How to hire winning hourly employees

October 16, 2018 -  By
Help wanted sign (Photo: iStock.com/MCCAIG)

Photo: iStock.com/MCCAIG

Few people understand the daily pressures faced by landscape management business owners and managers. And fewer still realize that it’s people—both clients and employees—who are usually the source of these stresses. A mower may malfunction, but you can fix it and count on it to be there every day and on time, too. The handheld trimmer or brushcutter may be kaput, but they won’t ever be rude to a customer.

On the other hand, your employees are more often the source of your pressure and stress—but, as you well know, they also are the key to your success. In fact, your success is directly proportionate to your ability to hire quality employees. Why? Because bad hiring decisions are expensive!

It costs an employer 300-700 times an employee’s hourly wage to replace that person when they quit, are fired or just stop showing up. Then, you’re desperate to fill that position so you decide to hire the first applicant who shows up. But chances are, you’ll come to regret it later because that new hire is likely to be mediocre at best and whatever he or she does or doesn’t do can result in lost profits, missed opportunities, decreased productivity and disgruntled coworkers and customers.

A bad hiring decision also can jeopardize your company’s assets, reputation and security. A negligent hiring lawsuit is not something you want to learn about the hard way when a client sues you over an employee’s mistake or misconduct.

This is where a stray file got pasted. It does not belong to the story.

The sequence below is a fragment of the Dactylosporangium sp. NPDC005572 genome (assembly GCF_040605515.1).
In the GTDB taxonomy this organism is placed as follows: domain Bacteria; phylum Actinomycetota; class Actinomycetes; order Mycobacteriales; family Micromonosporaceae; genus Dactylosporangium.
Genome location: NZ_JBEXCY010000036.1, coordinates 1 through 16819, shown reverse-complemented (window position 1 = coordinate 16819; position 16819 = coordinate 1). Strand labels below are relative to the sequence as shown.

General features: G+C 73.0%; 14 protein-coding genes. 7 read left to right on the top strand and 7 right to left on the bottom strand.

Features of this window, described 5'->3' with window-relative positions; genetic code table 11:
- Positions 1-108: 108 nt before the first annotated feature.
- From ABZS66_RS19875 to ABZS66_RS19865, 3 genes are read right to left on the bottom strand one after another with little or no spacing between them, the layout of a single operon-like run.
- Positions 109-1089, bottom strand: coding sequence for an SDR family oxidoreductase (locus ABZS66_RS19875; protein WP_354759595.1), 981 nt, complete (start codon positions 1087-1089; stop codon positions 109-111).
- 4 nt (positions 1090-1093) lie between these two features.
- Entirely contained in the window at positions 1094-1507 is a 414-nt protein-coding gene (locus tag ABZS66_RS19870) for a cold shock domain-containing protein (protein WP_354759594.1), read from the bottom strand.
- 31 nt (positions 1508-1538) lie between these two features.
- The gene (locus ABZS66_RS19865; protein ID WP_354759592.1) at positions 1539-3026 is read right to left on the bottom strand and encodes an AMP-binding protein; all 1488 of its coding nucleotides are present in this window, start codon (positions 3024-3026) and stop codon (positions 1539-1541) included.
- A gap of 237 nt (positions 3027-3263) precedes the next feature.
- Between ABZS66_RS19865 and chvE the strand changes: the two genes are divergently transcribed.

Remember the good old days when there were lots of applicants for every job? A simple “Help Wanted” sign on your trucks did the trick. Given today’s low unemployment rate, it’s more difficult to find any employees at all, much less above average, reliable ones.

In such a competitive labor market, those who get creative to attract and retain the type of applicants they need will come out on top. Creative thinking includes strategies such as finding out where the types of people you’d like to hire tend to congregate, socialize, worship, entertain, work, play, belong, shop and live. Once you have this information, you can tailor your recruiting message to appeal to this group and put your message where it’s most likely to be seen. (“Come Grow with Us!” is one such example.) Other useful strategies include starting an employee referral reward program, using recruiting cards and calling former good employees to see if they’d like to come back. (Maybe it turned out that the grass wasn’t greener at that new job after all.)

One recruiting mistake that’s made in almost every industry is to require previous experience to minimize training time. On the other hand, Herb Kelleher, the founder of Southwest Airlines says, “If you don’t have a good attitude, we don’t want you, no matter how skilled you are. We can change skill levels through training. We can’t change attitude.” And research proves that a good attitude is one of the most important qualities an employee can have. Studies show 87 percent of the employees who fail at or leave a job fail or leave because they won’t do it, not because they can’t do it. That’s an attitude problem.

The best way to get rid of a bad attitude is to not hire it in the first place. It’s far easier and less expensive in the long run to hire an employee with a winning attitude and train him or her in the skills you need.

Remember, your employees can be a source of stress or the key to your success. A simple, efficient, effective hiring system includes: 1). recruiting, 2). screening, 3). attitude testing, 4). interviewing and 5). reference checks. A systemized hiring process will give you a real competitive advantage because a well-designed system eases the stress associated with the hiring/firing syndrome, minimizes costly employee turnover, reduces legal exposure and saves you time, money and the headaches that come with hiring mistakes.

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About the Author:

Mel Kleiman is the author is the founder of Humetrics. He helps companies build high-quality, frontline, hourly workforces. Reach him at mkleiman@humetrics.com.

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